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Trial begins for man accused of ordering Flying J murder in Grand Forks

Modesto Alfredo Torrez

FARGO—Opening arguments began Thursday morning, Sept. 28, in the trial of a man accused of ordering the death of a 24-year-old at a Grand Forks truck stop in 2016 as part of a meth trafficking conspiracy.

Modesto Alfredo Torrez, 35, is accused of being the ringleader of a conspiracy that trafficked large amounts of meth in the Red River Valley and calling for the death of Austin Forsman, who was murdered at the Flying J truck stop in Grand Forks on March 11, 2016.

Torrez originally entered a plea agreement with federal prosecutors admitting to charges of murder in the furtherance of a drug trafficking conspiracy, conspiracy to possess and distribute a controlled substance and death caused by use of a firearm during a crime of violence. But court records show that in June, he changed his mind and opted for a jury trial.

Jury selection was completed Tuesday, according to the clerk's office in the U.S. District Court in Fargo and opening arguments began Thursday.

Torrez has also been charged with obstruction of justice. In 2009, he was convicted in federal court of trafficking meth in the region and was sentenced to five years in prison and five years of supervised release.

He is one of 13 charged in a superseding indictment by prosecutors for trafficking bulk meth throughout the region and the only member of the group to opt for a jury trial. Most have entered plea agreements and some have been sentenced.

Krystal Lynn Feist pleaded guilty on Feb. 27 to murdering Forsman with a shotgun and is scheduled to be sentenced on Oct. 31, according to court records.

In June, Lorie Ortiz, 42, of Crookston, pleaded guilty to destroying cell phones with evidence related to Forsman's murder. She will be sentenced Nov. 27.

Three other men, Christopher Ryan Ringsrud-Knowles, 34, of Arvilla, N.D.; Daniel Rodriguez Jr., 26, of Crookston; and Aaron Lee Morado, 27, of Grand Forks, were sentenced by U.S. District Judge Ralph Erickson for their roles in the conspiracy in May.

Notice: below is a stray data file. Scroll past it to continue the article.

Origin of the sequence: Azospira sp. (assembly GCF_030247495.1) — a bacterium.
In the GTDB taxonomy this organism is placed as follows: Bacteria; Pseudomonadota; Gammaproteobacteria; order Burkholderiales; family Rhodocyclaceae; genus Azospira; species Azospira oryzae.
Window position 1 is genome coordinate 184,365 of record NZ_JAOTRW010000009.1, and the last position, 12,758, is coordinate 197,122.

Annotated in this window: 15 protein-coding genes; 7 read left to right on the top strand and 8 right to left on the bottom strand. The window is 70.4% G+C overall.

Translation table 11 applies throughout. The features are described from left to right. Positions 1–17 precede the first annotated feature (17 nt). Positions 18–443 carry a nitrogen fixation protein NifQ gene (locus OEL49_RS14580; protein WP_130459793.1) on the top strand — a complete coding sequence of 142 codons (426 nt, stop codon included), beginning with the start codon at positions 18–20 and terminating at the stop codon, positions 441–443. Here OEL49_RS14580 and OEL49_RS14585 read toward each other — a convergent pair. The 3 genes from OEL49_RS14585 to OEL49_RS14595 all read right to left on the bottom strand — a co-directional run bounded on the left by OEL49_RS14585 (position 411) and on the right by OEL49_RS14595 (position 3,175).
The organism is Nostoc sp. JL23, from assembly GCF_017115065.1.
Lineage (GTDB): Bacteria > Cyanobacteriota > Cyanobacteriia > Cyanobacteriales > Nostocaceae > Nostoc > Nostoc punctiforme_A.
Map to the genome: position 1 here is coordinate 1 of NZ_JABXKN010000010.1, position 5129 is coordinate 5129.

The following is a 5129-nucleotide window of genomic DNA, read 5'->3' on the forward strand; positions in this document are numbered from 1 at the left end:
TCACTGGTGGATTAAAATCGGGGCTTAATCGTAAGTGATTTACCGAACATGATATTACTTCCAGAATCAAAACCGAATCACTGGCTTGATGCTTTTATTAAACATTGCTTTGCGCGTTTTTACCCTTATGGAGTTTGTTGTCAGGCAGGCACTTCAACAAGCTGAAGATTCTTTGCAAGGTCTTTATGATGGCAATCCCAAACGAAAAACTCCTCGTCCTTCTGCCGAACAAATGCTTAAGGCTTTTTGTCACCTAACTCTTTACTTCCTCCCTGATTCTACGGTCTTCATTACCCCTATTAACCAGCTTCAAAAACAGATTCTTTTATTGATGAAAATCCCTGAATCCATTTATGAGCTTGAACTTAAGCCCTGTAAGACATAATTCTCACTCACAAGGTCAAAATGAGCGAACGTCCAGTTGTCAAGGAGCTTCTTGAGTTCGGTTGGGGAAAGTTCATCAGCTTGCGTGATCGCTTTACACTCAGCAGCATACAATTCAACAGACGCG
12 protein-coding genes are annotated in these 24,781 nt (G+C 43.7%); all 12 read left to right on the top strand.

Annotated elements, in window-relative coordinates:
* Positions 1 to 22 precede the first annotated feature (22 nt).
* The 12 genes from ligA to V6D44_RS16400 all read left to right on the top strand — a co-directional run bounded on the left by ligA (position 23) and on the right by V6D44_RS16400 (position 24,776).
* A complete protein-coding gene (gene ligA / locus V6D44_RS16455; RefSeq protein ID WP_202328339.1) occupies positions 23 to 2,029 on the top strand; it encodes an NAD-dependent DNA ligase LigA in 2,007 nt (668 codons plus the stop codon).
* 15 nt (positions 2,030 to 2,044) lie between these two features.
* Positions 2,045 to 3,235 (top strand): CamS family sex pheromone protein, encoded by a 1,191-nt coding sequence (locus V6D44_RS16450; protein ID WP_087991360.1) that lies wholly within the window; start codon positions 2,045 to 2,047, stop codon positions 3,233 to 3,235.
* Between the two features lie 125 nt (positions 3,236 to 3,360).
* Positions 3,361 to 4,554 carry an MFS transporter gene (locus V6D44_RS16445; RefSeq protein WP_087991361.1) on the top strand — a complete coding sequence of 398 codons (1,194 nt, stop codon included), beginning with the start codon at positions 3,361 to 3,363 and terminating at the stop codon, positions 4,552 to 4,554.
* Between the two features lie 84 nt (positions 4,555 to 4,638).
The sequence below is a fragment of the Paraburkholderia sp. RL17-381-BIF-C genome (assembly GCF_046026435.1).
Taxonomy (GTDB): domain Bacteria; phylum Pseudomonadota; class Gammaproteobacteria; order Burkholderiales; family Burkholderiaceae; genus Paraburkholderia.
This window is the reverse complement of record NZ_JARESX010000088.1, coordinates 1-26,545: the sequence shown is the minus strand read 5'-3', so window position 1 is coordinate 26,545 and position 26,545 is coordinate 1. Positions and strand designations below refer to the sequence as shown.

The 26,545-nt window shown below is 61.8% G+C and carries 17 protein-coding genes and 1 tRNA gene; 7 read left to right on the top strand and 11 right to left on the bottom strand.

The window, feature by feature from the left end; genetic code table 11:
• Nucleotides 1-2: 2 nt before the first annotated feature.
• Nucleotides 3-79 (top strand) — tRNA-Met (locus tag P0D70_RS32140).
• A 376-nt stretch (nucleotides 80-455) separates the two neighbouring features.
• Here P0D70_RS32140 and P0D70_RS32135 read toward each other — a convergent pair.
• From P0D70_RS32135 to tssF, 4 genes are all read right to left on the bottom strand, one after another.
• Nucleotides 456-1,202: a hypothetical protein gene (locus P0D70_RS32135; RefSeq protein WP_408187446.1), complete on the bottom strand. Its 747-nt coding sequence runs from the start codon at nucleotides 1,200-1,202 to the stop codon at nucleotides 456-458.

Ringsrud-Knowles pleaded guilty to breaking down the shotgun used in Forsman's killing and throwing it in a river. He was sentenced to four years and two months in prison for evidence tampering.

Rodriguez and Morado were labeled street-level distributors in the ring, and both pleaded guilty to conspiracy to distribute controlled substance charges. Rodriguez was sentenced to seven years in prison. Morado was sentenced to seven-and-a-half years.

Four others indicted in the group—Vaughn Michael Scott, Christopher Alan Anderson, Andrew Robert Wiley and Andrew Neil Hills—pleaded guilty to conspiracy to distribute controlled substances charges. The men were sentenced last week by U.S. District Judge Ralph Erickson. Scott was sentenced to six years in prison. Anderson received a seven-and-a-half-year sentence. Wiley was sentenced to six years. Hills will spend eight years in prison.

Darla Kay Jerome was sentenced to two years and seven months in prison for her role in the conspiracy, and Walter Joseph Ganyo has been sentenced to seven years.